Our heroine this weekend is Anne Hyde, Duchess of York, who was born on this day in 1637, and until Lady Diana Spencer was the only non-royal royal bride. (See how it flows into yesterday's post about the new Kate Middleton doll???)
Anne was born at Cranbourne Lodge, Windsor, but spent most of her youth in exile with the court of Charles II--her father, Sir Edward Hyde (later made an earl) was one of the king's most trusted advisers, and Anne served as a lady-in-waiting to Charles's sister Mary, Princess of Orange. On a visit to Paris with the princess, she met James, Duke of York, and the two embarked on an affair that ended in pregnancy and a secret marriage in the Netherlands in 1659. (They were "officially" remarried the next year in London, following the Restoration).
Anne was not considered beautiful, but she more than made up for it with great intelligence and energy, and a famous virtue that made her not very popular with Charles's court. She was a patron of the arts, and involved in politics and current events in a way that never interested her husband. Though the marriage was not happy (James was flagrantly unfaithful) they worked well together. The French ambassador declared Anne had "courage, cleverness, and energy almost worthy of a king's blood," while Pepys wrote "the duke, in all things but his amours, was led by the nose by his wife."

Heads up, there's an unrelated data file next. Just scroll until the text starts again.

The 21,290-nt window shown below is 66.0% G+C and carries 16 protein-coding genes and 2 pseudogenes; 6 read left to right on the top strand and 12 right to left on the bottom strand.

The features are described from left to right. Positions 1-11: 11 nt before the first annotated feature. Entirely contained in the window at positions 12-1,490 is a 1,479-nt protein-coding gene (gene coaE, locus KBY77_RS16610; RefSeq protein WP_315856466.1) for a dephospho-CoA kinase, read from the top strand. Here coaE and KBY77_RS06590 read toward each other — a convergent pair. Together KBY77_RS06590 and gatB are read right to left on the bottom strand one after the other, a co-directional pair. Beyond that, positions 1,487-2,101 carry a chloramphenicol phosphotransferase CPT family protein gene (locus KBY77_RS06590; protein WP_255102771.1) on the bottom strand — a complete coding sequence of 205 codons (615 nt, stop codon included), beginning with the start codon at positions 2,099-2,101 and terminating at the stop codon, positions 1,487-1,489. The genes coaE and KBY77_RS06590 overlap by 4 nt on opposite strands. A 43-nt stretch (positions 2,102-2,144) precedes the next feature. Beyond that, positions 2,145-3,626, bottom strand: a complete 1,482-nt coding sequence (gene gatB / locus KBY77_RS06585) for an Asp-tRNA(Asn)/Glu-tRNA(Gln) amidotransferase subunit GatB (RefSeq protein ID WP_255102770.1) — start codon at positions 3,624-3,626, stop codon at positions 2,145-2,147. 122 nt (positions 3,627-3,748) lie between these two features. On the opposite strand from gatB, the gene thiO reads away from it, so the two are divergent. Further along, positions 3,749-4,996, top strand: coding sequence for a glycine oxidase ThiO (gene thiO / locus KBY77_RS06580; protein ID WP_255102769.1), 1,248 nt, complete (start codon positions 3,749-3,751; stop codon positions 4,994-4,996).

The royal couple had several children, but only two, the future queens Mary and Anne, survived. Anne Hyde died young, probably of breast cancer, soon after having her 8th child on April10, 1671, and was laid to rest at Westminster Abbey. Like her husband, she converted to Catholicism late in her life, an action that would have dire consequences when he later became king...
I wasn't able to find a biography only of her, but here are a few sources on her life:
Antonia Fraser, King Charles II
Barbara Softly, The Queens of England
The Diary of Samuel Pepys